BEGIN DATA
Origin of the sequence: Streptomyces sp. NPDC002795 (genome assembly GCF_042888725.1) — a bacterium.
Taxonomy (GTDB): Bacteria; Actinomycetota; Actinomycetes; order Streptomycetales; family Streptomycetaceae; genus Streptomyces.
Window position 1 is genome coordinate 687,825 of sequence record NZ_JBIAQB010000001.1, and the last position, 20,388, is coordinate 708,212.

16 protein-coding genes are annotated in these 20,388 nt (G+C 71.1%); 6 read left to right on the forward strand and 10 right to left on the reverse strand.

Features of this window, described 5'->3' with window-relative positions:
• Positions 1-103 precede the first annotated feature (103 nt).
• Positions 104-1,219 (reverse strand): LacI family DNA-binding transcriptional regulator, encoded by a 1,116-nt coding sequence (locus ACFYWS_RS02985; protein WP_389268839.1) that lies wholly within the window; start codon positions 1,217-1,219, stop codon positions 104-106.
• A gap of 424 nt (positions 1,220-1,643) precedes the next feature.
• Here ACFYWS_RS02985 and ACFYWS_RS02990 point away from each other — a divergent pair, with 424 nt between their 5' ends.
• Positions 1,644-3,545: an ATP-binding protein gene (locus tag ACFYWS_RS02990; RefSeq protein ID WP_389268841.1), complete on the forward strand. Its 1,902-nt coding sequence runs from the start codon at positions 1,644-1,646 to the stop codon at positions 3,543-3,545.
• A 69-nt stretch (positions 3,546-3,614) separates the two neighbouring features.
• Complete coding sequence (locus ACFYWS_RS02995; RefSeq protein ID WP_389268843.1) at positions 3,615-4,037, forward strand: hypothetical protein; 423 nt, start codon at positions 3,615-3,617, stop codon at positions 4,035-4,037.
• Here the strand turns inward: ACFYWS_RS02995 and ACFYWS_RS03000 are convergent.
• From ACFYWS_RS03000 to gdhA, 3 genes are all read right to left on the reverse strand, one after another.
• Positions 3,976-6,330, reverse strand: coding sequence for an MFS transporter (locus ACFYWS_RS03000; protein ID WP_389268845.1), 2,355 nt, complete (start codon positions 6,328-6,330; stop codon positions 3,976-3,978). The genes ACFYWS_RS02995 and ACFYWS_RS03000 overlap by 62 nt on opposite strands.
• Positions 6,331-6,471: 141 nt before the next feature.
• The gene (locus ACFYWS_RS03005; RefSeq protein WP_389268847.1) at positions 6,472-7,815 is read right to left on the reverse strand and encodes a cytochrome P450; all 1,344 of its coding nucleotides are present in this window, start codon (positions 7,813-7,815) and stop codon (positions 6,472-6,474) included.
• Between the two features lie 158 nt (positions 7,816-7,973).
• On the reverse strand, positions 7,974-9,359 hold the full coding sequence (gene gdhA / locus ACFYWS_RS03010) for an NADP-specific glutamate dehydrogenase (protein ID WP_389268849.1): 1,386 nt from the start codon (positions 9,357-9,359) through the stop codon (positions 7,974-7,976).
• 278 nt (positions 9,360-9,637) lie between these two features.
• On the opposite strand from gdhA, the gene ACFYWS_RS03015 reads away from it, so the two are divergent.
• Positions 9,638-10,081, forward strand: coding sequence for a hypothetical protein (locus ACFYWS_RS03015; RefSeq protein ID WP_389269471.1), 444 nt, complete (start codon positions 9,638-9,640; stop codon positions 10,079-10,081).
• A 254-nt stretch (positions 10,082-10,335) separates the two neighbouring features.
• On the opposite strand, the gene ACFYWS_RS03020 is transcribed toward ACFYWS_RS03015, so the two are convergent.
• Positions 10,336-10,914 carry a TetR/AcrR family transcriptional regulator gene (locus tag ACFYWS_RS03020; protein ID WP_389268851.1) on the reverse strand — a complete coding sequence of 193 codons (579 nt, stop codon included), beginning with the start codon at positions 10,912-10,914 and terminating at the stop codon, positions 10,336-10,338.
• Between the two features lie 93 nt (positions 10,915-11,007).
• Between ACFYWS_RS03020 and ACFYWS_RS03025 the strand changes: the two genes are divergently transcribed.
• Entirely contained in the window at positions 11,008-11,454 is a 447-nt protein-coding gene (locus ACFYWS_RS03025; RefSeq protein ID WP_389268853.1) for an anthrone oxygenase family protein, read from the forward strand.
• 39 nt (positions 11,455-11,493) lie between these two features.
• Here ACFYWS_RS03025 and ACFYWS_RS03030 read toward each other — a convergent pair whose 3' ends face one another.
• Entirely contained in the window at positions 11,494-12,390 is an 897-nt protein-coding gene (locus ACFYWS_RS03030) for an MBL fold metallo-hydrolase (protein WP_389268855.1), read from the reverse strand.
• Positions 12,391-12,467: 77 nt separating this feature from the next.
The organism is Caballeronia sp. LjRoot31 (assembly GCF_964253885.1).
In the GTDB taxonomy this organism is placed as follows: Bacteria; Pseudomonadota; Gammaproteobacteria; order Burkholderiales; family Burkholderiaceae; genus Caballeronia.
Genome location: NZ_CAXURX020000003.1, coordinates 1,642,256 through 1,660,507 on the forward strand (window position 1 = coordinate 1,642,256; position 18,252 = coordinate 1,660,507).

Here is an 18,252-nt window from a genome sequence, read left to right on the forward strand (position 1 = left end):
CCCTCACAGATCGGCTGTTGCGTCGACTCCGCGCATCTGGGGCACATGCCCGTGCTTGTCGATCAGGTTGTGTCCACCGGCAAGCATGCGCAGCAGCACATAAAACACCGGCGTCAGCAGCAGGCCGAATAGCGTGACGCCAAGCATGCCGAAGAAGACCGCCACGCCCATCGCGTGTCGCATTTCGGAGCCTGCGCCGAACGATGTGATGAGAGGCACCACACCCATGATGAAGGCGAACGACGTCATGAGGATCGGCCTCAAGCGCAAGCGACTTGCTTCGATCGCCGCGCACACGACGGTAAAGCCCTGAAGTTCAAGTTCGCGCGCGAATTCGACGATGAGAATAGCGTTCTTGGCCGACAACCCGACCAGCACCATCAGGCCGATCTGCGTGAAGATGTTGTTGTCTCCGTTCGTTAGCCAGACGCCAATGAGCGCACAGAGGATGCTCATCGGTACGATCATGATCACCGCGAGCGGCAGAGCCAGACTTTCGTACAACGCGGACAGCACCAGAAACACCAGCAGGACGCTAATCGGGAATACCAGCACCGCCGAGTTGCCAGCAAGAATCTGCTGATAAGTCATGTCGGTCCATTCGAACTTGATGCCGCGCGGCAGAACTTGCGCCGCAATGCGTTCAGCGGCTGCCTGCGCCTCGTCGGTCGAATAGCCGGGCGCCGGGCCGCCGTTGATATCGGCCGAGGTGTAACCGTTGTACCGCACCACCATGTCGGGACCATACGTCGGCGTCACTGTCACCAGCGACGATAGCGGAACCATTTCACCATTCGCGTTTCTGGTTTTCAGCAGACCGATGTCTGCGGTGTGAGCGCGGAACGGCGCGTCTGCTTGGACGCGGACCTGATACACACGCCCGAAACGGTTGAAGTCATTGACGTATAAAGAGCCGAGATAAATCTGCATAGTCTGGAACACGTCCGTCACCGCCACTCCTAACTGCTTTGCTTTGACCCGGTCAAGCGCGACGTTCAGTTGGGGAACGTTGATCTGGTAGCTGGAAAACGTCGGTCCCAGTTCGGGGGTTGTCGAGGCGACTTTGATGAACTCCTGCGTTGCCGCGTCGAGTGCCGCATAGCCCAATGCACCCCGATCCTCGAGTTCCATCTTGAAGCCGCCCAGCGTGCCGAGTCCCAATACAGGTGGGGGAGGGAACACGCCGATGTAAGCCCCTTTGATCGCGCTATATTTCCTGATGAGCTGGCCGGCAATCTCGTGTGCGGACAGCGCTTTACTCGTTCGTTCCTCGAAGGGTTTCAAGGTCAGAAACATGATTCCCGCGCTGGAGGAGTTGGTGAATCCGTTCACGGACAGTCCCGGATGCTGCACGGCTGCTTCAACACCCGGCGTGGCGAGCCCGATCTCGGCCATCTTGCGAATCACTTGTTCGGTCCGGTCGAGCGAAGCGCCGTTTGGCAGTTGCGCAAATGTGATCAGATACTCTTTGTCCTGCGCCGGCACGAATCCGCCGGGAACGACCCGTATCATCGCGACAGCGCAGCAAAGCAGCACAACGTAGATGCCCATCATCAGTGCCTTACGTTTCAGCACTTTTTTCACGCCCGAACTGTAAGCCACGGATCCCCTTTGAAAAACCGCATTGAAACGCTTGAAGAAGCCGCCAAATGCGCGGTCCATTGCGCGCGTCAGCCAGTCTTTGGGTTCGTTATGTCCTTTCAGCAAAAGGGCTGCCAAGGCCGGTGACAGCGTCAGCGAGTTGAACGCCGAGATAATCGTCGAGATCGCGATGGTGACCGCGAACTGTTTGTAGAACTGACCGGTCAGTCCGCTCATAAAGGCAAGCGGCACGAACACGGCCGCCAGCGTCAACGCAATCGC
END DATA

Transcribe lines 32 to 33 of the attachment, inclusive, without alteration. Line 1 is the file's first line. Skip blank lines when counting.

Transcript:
• Positions 12,391-12,467: 77 nt separating this feature from the next.
The organism is Caballeronia sp. LjRoot31 (assembly GCF_964253885.1).